Monday, April 15, 2024

Here’s how TNCC is tackling food insecurity among their students

The food pantry at Thomas Nelson Community College is stocked with shelf-stable food items all year long. (Melanie Occhiuzzo/HNNDaily)
The food pantry at Thomas Nelson Community College is stocked with shelf-stable food items all year long. (Melanie Occhiuzzo/HNNDaily)

HAMPTON — While being food insecure is a national problem that affects people of all ages, the demographic often overlooked is college students.

A 2016 study by the National Student Campaign Against Hunger and Homelessness, where they studied 3,765 students in 12 states attending eight community colleges and 26 four-year colleges and universities, showed that 48 percent of those students reported they were food insecure.

Of those surveyed, 25 percent who qualified as having very low food security were community college students compared to 20 percent from four-year schools.

The study defined food insecurity as the lack of reliable access to sufficient quantities of affordable, nutritious food.

They say it is common at colleges and universities across the country, potentially undermining the educational success of thousands of students.

Thomas Nelson Community College is trying to change that.

Determining the need

The food pantry at TNCC has been open since September 2017 and has been steadily serving an average of 300-400 students per month, said Richard Hurst, TNCC’s Disability Support Services coordinator.

Hurst had heard from a reply-all chain that professors were reporting students going without food to pay their bills for both college and living expenses and in some cases were buying groceries for their students.

TNCC has a foundation that gives mini-grants to organizations on campus so Hurst took his plan there and received a mini grant of $5,000.

Those grants are funded by the campus community and even out of some professor’s pockets.

Hurst’s next step was to partner with the Virginia Peninsula Foodbank to get the food he needed to keep the pantry stocked.

Karen Joyner, the foodbank’s executive director, reported that since starting in September 2017 TNCC’s food pantry has purchased 18,000 pounds of food which is equivalent to nearly 15,000 meals.

TNCC can shop at the foodbank’s warehouse for 19 cents a pound so right now the majority of the food in the pantry comes from the Peninsula Foodbank, Hurst said.

The number of students served has remained steady, he said.

“The major issue today is student’s debt,” Hurst said.

He said a lot of the students who attend TNCC are supporting families and working full-time jobs so when they run short on funds they’ll skimp on food.

He said he thinks food insecurity among college students is often overlooked because people don’t think of them as being poor.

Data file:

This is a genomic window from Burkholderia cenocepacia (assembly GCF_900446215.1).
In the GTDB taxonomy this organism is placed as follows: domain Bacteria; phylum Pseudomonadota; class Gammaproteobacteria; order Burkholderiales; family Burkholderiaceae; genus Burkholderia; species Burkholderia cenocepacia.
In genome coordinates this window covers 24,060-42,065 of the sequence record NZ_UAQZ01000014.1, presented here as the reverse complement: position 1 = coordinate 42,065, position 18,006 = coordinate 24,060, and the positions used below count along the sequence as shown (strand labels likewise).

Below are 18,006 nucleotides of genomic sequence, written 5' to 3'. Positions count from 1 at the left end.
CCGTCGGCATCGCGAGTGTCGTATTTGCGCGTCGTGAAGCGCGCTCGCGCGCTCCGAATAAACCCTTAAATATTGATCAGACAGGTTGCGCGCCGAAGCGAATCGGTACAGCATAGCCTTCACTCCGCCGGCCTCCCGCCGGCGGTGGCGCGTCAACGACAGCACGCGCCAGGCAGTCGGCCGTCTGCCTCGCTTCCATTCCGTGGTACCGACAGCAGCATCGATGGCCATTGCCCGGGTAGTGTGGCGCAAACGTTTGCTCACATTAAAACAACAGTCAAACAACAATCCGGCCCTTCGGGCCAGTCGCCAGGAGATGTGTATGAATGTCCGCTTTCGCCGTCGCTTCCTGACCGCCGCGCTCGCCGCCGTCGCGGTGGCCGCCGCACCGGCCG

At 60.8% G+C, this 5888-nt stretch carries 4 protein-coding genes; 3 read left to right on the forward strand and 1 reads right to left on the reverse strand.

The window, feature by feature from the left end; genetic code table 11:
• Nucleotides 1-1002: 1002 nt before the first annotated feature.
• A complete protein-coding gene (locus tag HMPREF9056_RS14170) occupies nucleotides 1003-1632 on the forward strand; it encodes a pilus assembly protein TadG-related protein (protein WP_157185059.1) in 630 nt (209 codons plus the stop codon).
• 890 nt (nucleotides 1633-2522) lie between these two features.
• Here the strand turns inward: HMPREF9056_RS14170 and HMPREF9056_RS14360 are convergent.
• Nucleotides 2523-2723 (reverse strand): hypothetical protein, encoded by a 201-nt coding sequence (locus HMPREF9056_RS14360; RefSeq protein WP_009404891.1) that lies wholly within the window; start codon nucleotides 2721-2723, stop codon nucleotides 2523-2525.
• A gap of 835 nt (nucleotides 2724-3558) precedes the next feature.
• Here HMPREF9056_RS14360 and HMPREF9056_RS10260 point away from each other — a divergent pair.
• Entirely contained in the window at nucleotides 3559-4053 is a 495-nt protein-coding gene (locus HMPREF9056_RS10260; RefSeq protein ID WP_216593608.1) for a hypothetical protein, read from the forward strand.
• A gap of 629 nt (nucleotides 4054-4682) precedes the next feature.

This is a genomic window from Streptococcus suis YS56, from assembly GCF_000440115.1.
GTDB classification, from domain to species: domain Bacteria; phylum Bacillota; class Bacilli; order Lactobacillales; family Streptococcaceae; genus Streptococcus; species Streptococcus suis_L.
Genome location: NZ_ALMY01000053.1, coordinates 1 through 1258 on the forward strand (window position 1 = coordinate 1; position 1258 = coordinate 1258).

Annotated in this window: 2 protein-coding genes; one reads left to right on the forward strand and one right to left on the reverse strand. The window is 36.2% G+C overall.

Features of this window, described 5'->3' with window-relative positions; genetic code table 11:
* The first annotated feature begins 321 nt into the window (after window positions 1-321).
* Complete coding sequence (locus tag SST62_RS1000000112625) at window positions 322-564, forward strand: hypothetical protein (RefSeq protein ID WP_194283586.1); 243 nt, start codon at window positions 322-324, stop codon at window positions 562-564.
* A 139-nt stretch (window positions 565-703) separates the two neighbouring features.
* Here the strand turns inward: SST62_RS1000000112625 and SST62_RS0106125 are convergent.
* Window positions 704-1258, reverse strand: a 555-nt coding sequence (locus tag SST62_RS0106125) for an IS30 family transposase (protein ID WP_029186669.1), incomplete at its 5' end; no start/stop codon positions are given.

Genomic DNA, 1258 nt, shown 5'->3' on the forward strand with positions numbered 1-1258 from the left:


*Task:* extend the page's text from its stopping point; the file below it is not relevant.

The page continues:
It’s a hidden need, he said.

Students can grab a snack courtesy of the Care Team on their way to and from class at the Office of Student Services. (Melanie Occhiuzzo/HNNDaily)
Students can grab a snack courtesy of the Care Team on their way to and from class at the Office of Student Services. (Melanie Occhiuzzo/HNNDaily)

Anybody in the community can access the food pantry.

It operates under an honor system and is mainly staffed by volunteer students.

The only tracking system in place is the sign-in sheet which is how the food pantry tracks how many people are using it on a monthly basis.

On a national scale

While TNCC’s food pantry is the first-of-its-kind on the Peninsula, the issue of food insecurity among college students is catching national attention, Hurst said.

U.S. Sens. Elizabeth Warren, Edward J. Markey, Patty Murray and Debbie Stabenow asked the Government Accountability Office to conduct a study on food insecurity at American colleges and universities in February 2017.

“Sacrificing food for education can undermine a student’s educational goals and create barriers on their path to obtaining a certificate, degree, or credential,” the senators wrote in their letter to the GAO. “This situation raises concern and deserves greater scrutiny.”

The media team at Thomas Nelson Community College designed the logos for the food pantry. (Melanie Occhiuzzo/HNNDaily)
The media team at Thomas Nelson Community College designed the logos for the food pantry. (Melanie Occhiuzzo/HNNDaily)

TNCC’s food pantry has done well enough that they will be opening a second one this month on the Historic Triangle Campus.

To find out more about TNCC’s resources click here.

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